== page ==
The map collection at the DeGolyer consists of about 3,000 maps, dating from the 16th century through the 20th century, with most falling in the pre-1901 period.
While the map collection includes depictions of all areas of the world, the collection is especially strong in maps of North America. The American West (including Mexico) is a particular strength in view of the library’s longstanding interest in collecting Western Americana. Represented are the great European mapmakers such as Sanson, DeLisle, and Coronelli, as well as American counterparts such as Tanner, Mitchell, and Colton.
In 2003, our holdings were expanded considerably when John N. Rowe III and B.B. Barr gave the DeGolyer Library their outstanding collection of approximately 600 early maps, most of which depict Texas. Included are several manuscript maps.
Access to the collection requires patience and persistence. At present, there are over 1,500 online records for individual maps. As we continue to create new records, researchers will more readily be able to determine if we have maps bearing on their interests.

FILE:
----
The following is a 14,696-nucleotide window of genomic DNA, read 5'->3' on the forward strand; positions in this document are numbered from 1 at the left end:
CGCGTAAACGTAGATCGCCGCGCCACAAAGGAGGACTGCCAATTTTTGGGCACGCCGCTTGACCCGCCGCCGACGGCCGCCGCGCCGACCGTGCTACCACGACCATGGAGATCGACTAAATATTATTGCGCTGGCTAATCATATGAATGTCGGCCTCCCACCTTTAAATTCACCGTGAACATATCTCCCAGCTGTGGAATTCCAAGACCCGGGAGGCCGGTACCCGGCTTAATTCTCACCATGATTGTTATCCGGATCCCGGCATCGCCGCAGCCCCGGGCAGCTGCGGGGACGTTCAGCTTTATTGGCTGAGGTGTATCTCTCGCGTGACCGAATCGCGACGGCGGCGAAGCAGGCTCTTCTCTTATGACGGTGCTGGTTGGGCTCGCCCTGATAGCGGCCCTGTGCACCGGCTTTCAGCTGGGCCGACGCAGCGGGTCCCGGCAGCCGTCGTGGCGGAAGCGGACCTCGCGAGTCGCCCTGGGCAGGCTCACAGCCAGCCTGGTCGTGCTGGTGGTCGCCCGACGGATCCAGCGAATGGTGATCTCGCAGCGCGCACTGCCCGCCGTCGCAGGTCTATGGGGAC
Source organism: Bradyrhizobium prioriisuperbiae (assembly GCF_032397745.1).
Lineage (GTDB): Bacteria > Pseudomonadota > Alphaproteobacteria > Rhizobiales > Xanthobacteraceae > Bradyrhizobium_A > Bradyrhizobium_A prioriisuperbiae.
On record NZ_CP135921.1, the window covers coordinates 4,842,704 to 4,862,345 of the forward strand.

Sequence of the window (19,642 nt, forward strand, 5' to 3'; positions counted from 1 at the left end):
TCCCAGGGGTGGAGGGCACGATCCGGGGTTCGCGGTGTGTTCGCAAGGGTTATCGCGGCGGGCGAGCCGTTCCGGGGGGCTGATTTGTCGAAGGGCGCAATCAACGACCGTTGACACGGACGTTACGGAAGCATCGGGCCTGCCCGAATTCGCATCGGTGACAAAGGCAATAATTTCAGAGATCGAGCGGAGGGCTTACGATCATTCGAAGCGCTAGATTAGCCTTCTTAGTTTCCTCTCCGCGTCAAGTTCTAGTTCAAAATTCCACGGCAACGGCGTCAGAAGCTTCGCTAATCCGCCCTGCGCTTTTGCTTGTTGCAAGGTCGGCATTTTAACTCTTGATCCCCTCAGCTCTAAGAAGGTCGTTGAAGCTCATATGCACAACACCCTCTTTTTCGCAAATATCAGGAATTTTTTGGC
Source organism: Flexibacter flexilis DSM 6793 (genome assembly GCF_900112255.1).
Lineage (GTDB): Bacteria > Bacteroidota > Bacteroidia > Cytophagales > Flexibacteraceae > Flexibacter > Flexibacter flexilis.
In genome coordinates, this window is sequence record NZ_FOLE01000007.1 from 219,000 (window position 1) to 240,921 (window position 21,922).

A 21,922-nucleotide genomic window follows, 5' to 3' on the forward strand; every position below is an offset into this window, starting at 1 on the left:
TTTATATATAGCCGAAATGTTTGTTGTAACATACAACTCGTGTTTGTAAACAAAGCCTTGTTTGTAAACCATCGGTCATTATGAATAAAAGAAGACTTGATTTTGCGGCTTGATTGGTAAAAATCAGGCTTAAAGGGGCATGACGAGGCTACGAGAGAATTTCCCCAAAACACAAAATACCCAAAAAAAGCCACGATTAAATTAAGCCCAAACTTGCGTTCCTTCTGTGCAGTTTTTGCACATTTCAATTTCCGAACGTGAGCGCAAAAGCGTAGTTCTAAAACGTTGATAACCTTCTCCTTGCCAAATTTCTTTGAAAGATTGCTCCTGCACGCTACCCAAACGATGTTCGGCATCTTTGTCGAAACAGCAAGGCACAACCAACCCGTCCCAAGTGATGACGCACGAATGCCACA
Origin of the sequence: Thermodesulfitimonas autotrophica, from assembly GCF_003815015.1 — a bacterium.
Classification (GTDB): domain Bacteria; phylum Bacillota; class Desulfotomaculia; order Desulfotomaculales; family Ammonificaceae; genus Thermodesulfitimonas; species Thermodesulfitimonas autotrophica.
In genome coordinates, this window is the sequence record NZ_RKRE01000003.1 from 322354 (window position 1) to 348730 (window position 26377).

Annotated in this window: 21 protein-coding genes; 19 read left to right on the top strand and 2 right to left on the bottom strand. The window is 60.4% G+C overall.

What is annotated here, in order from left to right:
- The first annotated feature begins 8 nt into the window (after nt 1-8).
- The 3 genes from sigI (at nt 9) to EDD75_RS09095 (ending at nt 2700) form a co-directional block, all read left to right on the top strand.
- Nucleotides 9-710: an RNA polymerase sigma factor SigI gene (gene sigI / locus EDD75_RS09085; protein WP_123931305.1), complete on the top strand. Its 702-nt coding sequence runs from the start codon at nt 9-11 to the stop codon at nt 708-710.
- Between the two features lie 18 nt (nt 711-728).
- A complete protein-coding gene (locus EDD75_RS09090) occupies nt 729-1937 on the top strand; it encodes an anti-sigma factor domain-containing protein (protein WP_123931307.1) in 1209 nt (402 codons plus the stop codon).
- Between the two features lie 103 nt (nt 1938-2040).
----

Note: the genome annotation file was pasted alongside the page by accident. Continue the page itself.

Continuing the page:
It should be kept in mind that some of the most important maps in the DeGolyer Library will be found not in the map collection but in printed volumes in the rare book collections. Here one can find significant examples of the mapmaking art, such as a Ptolemy from 1561 and the spectacular Turgot plan of Paris from 1739. Printed atlases and early American maps in books suggest the range of map materials at the DeGolyer, from the depictions of 16th-century explorers to 19th-century county atlases and mugbooks. We also hold an extensive collection of railroad timetables and guide books, many of which include maps. In the ephemera collection, we have several hundred maps issued by oil companies and state tourist agencies. The researcher is advised to consult the catalog and the reference staff; relying solely on the collection of catalogued flat maps is to miss the greater map resources in the library.